The Volokh Conspiracy
Mostly law professors | Sometimes contrarian | Often libertarian | Always independent
The New York Legislature strengthened its "anti-SLAPP" statute in 2020, among other things by requiring even private figure plaintiffs to show "actual malice" in public-concern libel cases. This raised the question whether the statute retroactively applied to all pending lawsuits, including ones based on pre-2020 speech. Several federal district court decisions, including in Palin v. N.Y. Times Co., answered it, "yes, retroactive."
But now the New York intermediate appellate court has said the law is not retroactive in this respect. From yesterday's decision in Gottwald v. Sebert (the Dr. Luke v. Ke$ha case):
Contrary to the decision of the motion court and in other nonbinding decisions (see e.g. Palin v New York Times Co., 510 F Supp 3d 21 [SD NY 2020]), there is insufficient evidence supporting the conclusion that the legislature intended its 2020 amendments to the anti-strategic lawsuit against public participation (anti-SLAPP) law to apply retroactively to pending claims such as the defamation claims asserted by plaintiffs in this action.
The Court of Appeals [i.e., New York's highest court] has stated, in general terms, that "ameliorative or remedial legislation" should be given "retroactive effect in order to effectuate its beneficial purpose," and this Court, in limited circumstances, has found the requisite legislative intent to apply a statute retroactively based on the remedial nature of the statute. Nevertheless, in [a 2020 decision], the Court of Appeals noted that the United States Supreme Court had previously limited "the continued utility of the tenet that new 'remedial' statutes apply presumptively to pending cases," and it has otherwise noted that "[c]lassifying a statute as remedial does not automatically overcome the strong presumption of prospectivity since the term may broadly encompass any attempt to supply some defect or abridge some superfluity in the former law."
In addition, where, as here, the fact that the legislature has provided that amendments shall "take effect immediately," even though that may evince a "sense of urgency," the meaning of that phrase is, at best, "equivocal" in an analysis of retroactivity.
In light of the above principles and the factual evidence that the amendments to New York's anti-SLAPP law were intended to better advance the purposes of the legislation by correcting the narrow scope of the prior anti-SLAPP law, we find that the presumption of prospective application of the amendments has not been defeated. The legislature acted to broaden the scope of the law almost 30 years after the law was originally enacted, purportedly to advance an underlying remedial purpose that was not adequately addressed in the original legislative language.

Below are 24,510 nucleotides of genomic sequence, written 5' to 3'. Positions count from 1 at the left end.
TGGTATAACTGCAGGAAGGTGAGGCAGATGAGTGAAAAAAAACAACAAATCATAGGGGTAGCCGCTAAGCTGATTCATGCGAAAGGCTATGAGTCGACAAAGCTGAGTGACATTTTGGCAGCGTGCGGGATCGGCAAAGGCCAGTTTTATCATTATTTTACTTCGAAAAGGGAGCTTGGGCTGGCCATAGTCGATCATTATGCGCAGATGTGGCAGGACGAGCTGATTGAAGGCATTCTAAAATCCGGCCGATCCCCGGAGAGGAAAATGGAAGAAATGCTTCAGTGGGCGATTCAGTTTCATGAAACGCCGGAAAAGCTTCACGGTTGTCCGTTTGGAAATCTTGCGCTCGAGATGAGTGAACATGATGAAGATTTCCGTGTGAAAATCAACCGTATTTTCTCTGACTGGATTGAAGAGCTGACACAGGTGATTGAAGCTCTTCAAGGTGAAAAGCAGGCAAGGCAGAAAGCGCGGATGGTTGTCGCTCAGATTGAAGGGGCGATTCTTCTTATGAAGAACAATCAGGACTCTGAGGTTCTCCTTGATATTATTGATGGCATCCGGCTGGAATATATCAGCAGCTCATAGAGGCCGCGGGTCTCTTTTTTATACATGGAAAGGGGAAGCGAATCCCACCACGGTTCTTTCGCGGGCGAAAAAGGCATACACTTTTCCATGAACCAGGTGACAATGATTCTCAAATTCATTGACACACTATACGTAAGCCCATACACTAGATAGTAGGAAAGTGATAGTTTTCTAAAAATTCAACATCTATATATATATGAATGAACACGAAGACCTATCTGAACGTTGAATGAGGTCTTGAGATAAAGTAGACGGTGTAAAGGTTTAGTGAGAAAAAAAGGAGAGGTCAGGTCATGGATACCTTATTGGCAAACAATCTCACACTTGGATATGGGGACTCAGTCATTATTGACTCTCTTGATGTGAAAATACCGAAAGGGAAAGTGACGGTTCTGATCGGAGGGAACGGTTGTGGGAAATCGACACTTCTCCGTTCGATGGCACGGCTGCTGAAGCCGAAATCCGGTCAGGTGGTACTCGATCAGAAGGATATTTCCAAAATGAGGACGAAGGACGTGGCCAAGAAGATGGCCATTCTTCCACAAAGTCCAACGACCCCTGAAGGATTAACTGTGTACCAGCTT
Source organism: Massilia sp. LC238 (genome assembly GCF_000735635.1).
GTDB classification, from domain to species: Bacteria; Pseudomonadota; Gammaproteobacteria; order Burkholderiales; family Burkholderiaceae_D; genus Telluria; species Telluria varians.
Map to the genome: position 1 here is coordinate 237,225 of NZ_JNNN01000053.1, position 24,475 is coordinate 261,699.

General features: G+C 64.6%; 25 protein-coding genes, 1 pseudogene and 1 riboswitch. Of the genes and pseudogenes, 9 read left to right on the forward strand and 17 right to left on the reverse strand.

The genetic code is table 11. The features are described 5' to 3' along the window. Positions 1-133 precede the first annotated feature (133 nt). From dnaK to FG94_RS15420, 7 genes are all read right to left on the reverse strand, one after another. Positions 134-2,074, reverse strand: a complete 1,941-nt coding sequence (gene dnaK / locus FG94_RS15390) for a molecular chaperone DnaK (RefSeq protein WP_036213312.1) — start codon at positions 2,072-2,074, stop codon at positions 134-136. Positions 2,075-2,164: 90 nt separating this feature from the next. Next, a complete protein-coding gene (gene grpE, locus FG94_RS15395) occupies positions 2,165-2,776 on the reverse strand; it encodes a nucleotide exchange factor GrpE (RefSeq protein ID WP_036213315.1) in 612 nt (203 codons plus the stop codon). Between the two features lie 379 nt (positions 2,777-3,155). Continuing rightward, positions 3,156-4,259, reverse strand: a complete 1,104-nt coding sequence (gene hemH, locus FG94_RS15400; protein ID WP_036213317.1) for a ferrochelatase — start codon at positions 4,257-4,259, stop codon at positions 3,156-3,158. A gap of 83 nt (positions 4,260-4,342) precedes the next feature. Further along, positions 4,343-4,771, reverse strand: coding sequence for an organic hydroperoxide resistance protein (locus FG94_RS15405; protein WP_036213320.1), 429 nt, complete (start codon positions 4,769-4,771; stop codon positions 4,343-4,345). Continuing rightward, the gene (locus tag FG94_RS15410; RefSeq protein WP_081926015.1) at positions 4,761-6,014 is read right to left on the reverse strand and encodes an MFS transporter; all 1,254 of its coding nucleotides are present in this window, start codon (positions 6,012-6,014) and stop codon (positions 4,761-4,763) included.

The legislature did not specify that the new legislation was to be applied retroactively. The fact that the amended statute is remedial, and that the legislature provided that the amendments shall take effect immediately, does not support the conclusion that the legislature intended retroactive application of the amendments.
This will be practically importantly in some pending New York cases. And it might be relevant in Palin, if Palin loses at the Second Circuit (which will apply the "actual malice" test as a matter of First Amendment law in any event, relying on N.Y. Times v. Sullivan) and then asks the Supreme Court to review the case and to reconsider the N.Y. Times v. Sullivan precedent. Before yesterday's New York state court decision, the question whether to reconsider Sullivan would have been moot, precisely because actual malice would have been the legal test in any event under New York law. Now the matter would be more complicated, because reconsidering Sullivan would indeed potentially make a difference in Palin.
I still think the chances of the Court granting review in Palin are very low, but they're not as low as they seemed before yesterday's decision. (Of course, if Sebert's lawyers seek review by New York's high court, and the court agrees to hear the case, then perhaps the anti-SLAPP statute will come to be viewed as retroactive once again. The question whether New York law is retroactive is ultimately a matter for the state's high court, though absent that federal courts usually accept the view of the intermediate appellate court.)
Note: I've filed a pro bono amicus brief for various media organizations as to a different facet of the Gottwald v. Sebert question.